By Alexandria Woolfe
The Film Department’s own Professor Todd Chandler released a documentary with PBS titled “Bulletproof” on Feb. 14, where he intended to put a more productive spin on the aftermath of school shootings.
Though he previously taught at high schools and the College of Staten Island, Chandler has been an adjunct at Brooklyn College since 2015, teaching students about the post production stages of film including editing and cinematography. His experience in the field comes from his graduate schooling where his thesis was in documentary film, as well as various jobs on sets.
“Bulletproof” came to fruition after Chandler overheard students in one of his classes back in 2015 discussing yet another instance of gun-related violence in public spaces like schools and theaters. Chandler expressed to the Vanguard the stark difference between his work and other documentaries/films of the same caliber, noting the main difference being “no real mention of a particular shooting or act of violence.”
The decision to make “Bulletproof” a documentary rather than a feature film didn’t just rely on the fact that Chandler is a documentarian – his intent was to showcase reality.
“Sometimes the truth is stranger than fiction,” said Chandler.
Though the release date coincided with the fourth anniversary of the Marjory Stoneman Douglas High School shooting, Chandler had begun making this film and building the concept for it from 2015 to 2017. After working on funding, production began and it was finally finished by 2019 and submitted to PBS’ Independent Lens program.
Chandler explained that the documentary is not necessarily about surviving school shootings, but what safety can mean for students and faculty alike. Furthermore, he feels that the documentary should be viewed through an eye that is trying to be “less investigative and more meditative.”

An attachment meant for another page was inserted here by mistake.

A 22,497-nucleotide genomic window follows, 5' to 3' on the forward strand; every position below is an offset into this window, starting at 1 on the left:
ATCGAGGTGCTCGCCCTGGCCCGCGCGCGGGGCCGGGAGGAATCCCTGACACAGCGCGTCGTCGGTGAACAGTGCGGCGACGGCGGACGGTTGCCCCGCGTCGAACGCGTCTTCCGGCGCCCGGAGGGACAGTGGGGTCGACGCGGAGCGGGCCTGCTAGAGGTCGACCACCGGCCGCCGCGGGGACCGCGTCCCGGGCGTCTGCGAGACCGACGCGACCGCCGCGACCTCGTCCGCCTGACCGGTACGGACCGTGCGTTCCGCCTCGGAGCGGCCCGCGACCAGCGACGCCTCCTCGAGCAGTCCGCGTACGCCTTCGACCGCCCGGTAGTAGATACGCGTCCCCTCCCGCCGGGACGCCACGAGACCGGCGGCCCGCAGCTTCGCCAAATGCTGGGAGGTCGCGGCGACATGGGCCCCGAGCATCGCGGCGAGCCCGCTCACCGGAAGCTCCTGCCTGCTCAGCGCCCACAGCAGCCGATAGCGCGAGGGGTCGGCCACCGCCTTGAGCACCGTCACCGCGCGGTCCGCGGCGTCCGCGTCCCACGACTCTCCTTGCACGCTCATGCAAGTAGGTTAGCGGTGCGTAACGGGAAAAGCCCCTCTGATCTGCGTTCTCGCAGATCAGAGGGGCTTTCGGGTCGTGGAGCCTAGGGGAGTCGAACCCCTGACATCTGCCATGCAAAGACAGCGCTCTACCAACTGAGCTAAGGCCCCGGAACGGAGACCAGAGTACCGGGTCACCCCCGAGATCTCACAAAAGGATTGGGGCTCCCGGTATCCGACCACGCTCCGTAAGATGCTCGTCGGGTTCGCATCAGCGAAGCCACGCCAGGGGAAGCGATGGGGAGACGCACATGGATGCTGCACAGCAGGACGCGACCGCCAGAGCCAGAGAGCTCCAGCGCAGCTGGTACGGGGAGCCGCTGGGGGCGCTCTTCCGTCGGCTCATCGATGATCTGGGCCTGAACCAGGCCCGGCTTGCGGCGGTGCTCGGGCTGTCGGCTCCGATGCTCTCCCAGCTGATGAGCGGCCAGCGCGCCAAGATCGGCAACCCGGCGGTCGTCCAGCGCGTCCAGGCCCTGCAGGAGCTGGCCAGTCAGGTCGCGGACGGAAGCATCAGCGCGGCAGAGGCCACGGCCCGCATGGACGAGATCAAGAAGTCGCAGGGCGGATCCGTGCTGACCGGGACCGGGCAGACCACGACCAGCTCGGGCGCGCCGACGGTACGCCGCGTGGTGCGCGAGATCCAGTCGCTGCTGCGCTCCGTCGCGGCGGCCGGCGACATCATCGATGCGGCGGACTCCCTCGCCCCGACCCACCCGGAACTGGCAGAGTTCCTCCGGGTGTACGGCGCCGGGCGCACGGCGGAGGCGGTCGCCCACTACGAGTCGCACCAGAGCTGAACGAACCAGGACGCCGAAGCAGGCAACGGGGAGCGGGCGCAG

While researching for “Bulletproof,” Chandler attended school security trade shows where he observed the commercialization of school security with his own eyes. Chandler noted the world of school security is now, “high tech and expanding in response to or in conversation with mass shootings.”
An especially heartbreaking but crucial scene in the film was a conversation with a young woman who made bulletproof hoodies after her neighbor was mugged and murdered in front of her young kids. The woman sews kevlar, a material commonly used in bulletproof vests and equipment for law enforcement, into the hoods and body area of the sweaters.
This moment really illustrates what Chandler wanted his documentary to be about, not just school shootings, but gun safety in America.
Bulletproof is currently available to stream on the PBS website through Mar. 14.
Editor’s Note: An earlier version of this article misquoted Prof. Todd Chandler saying, “The problem is bullets and the solution is something to stop the bullets.” Chandler was quoting an engineer he spoke with for his documentary. Through “Bulletproof,” Chandler aims to undermine these narrow definitions of problems and solutions by looking at broader systems rather than single issues.